The Tile Mate is a thin rounded square with a simple 2 part plastic construction. A white front casing and a gray back case meet to create a uniform reveal midway up the sides. The keyring hole is made by bringing the gray plastic from the bottom housing to the front surface creating both a pleasing pop of color and reinforcement in the area that experiences the most wear and tear. The front also has the chromed name badge which doubles as a physical button. The back of the product sports the removable battery door, an etched QR serial number, and 3 small speaker holes. Using the product is pretty simple with bluetooth connectivity, the product is easy to connect and pair to the Tile App whether you use an Android or iOS phone.
While this version of the Tile Mate has a replaceable battery, earlier versions made use of a non-replaceable soldered battery. While that likely saved them money up front, it caused some headaches for customers who wanted to extend the life of their products and as customers requested refunds or trade-ins to newer models. To address this, they added the removable door which allows users to access and replace the CR1632 coin cell battery. While the door is held on securely with several plastic snaps, the molded grip lines make it easy and intuitive to remove. However, once the battery is removed, opening up the product further requires more destructive force.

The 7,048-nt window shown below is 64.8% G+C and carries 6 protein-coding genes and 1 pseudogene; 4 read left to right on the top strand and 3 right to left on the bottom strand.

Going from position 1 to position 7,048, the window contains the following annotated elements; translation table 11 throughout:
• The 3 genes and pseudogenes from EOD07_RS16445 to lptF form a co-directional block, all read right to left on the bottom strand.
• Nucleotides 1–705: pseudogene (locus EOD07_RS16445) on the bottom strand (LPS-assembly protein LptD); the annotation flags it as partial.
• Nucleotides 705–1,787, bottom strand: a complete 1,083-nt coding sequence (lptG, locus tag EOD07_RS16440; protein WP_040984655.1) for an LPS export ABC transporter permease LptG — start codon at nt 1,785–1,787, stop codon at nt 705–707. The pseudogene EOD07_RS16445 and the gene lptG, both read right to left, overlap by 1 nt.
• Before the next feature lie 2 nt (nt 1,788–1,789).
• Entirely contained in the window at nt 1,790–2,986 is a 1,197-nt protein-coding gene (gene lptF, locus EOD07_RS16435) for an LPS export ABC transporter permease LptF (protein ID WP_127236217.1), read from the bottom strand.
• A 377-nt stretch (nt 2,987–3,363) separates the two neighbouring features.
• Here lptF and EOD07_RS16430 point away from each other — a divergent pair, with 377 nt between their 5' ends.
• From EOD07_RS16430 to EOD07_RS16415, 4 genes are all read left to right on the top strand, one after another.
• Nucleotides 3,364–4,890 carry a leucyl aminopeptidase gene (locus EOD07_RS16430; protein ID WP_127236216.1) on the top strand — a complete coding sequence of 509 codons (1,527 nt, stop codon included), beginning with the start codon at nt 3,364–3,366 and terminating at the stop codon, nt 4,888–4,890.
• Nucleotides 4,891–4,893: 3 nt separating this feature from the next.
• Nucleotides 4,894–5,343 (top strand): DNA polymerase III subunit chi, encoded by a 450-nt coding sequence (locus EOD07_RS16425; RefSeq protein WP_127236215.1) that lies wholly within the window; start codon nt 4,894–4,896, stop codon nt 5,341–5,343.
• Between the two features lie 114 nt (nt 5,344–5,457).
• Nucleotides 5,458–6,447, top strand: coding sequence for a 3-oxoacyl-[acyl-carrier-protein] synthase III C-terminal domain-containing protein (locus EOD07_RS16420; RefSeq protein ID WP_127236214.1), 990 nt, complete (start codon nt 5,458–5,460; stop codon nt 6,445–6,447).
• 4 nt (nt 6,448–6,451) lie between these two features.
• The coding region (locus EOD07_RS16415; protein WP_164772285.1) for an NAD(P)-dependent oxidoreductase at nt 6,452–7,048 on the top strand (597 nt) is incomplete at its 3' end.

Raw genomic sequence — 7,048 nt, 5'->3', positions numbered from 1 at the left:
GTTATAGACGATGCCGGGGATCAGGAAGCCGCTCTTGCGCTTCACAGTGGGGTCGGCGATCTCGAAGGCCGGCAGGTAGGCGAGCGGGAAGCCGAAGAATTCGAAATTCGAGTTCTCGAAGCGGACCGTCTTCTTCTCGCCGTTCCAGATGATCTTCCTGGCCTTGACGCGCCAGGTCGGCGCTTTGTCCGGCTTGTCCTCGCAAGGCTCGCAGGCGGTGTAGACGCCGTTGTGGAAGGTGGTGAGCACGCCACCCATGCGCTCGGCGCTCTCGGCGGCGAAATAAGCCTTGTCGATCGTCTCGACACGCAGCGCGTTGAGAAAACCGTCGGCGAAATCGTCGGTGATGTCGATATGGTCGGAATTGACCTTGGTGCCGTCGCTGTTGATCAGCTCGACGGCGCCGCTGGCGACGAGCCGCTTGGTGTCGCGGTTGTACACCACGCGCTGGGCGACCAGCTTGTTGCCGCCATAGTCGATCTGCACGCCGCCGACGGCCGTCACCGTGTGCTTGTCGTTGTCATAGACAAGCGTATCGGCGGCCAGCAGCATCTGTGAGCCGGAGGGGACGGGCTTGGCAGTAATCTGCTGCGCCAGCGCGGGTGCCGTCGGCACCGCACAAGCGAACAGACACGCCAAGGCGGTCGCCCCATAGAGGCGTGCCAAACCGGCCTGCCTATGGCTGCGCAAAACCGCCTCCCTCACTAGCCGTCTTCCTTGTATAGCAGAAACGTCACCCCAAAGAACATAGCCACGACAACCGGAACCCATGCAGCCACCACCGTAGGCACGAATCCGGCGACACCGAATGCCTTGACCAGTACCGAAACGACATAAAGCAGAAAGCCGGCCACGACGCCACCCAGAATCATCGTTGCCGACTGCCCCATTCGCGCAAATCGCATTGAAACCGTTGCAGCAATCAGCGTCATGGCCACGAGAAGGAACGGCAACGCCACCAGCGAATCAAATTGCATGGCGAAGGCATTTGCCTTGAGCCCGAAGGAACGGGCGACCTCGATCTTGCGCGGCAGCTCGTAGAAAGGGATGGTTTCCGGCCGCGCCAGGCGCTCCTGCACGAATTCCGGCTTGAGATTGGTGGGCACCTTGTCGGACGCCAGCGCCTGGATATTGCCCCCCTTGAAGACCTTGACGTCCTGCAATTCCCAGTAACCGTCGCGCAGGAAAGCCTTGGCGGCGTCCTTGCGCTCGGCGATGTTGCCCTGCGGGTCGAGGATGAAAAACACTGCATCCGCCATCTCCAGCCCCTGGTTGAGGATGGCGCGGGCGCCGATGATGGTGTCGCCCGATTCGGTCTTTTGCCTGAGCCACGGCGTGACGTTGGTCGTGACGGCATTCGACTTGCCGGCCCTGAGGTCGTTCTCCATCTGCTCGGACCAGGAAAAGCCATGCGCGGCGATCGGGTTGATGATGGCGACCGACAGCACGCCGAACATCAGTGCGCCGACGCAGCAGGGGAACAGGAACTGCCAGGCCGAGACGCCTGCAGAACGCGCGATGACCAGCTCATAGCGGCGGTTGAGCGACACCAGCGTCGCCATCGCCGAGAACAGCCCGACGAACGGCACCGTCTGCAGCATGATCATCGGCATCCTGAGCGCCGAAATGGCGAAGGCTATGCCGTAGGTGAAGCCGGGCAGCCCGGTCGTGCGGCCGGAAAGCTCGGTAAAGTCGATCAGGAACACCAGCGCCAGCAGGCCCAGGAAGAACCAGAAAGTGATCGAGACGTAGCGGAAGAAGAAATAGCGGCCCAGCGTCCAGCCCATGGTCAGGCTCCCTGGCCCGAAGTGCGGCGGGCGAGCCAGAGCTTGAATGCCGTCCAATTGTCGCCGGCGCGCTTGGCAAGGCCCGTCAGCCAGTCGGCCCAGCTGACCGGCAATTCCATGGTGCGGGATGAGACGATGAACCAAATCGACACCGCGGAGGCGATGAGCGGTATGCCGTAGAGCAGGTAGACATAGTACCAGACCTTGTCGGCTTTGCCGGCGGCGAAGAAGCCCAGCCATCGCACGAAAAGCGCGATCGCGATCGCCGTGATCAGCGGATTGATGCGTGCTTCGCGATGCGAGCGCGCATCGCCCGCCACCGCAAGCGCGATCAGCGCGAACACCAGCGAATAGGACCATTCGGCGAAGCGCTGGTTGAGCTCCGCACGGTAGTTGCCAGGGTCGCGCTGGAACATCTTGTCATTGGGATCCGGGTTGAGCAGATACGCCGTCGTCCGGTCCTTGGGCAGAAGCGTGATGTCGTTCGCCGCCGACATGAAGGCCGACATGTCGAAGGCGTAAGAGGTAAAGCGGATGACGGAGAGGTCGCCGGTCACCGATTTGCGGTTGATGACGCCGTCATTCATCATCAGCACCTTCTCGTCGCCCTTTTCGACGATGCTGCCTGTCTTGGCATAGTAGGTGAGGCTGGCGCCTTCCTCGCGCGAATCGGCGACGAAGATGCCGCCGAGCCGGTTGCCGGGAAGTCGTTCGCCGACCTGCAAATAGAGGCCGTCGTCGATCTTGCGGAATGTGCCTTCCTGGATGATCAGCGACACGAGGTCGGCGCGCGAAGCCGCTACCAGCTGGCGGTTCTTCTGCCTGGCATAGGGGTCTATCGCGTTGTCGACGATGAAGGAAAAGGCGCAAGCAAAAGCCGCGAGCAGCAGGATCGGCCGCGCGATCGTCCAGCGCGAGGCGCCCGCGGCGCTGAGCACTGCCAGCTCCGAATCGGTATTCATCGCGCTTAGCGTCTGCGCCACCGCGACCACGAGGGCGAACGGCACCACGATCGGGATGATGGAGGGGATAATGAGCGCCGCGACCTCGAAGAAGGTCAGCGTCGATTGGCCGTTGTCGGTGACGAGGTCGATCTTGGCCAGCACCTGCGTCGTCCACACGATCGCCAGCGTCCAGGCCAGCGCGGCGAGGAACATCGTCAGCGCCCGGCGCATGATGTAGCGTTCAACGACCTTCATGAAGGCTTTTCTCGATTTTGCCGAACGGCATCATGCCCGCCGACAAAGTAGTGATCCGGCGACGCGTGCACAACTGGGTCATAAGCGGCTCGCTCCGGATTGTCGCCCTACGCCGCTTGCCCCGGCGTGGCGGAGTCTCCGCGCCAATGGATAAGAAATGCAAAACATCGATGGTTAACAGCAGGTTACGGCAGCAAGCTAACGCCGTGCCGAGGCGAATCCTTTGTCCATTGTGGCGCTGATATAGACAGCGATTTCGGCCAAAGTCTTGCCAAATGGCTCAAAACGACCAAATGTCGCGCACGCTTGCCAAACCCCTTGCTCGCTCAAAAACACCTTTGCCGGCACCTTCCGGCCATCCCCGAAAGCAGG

Held together by a bead of glue around the perimeter, the main housings of the tracker can be pried apart with a small flat-head screwdriver. Continuous glue beads are a common source of challenges in development, and an area that Instrumental’s customers often need help. Once separated, the only major component sandwiched inside is the PCBA. Both housings are labeled as being made from a PC-ABS plastic blend. The white casing is a straight core-cavity design while the tooling for the gray part required some moving slides to hold the battery door hooks in place.
Aside from 4 springs soldered to the board (2 for the battery and 2 for the speaker), there is not much else to remark on. There are only 2 integrated circuits and a small number of passive components. One chip is the arm controller with integrated bluetooth processing and the other is the speaker driver. The antenna is designed into the PCB itself, and a lone dome switch is taped to the center of the back side.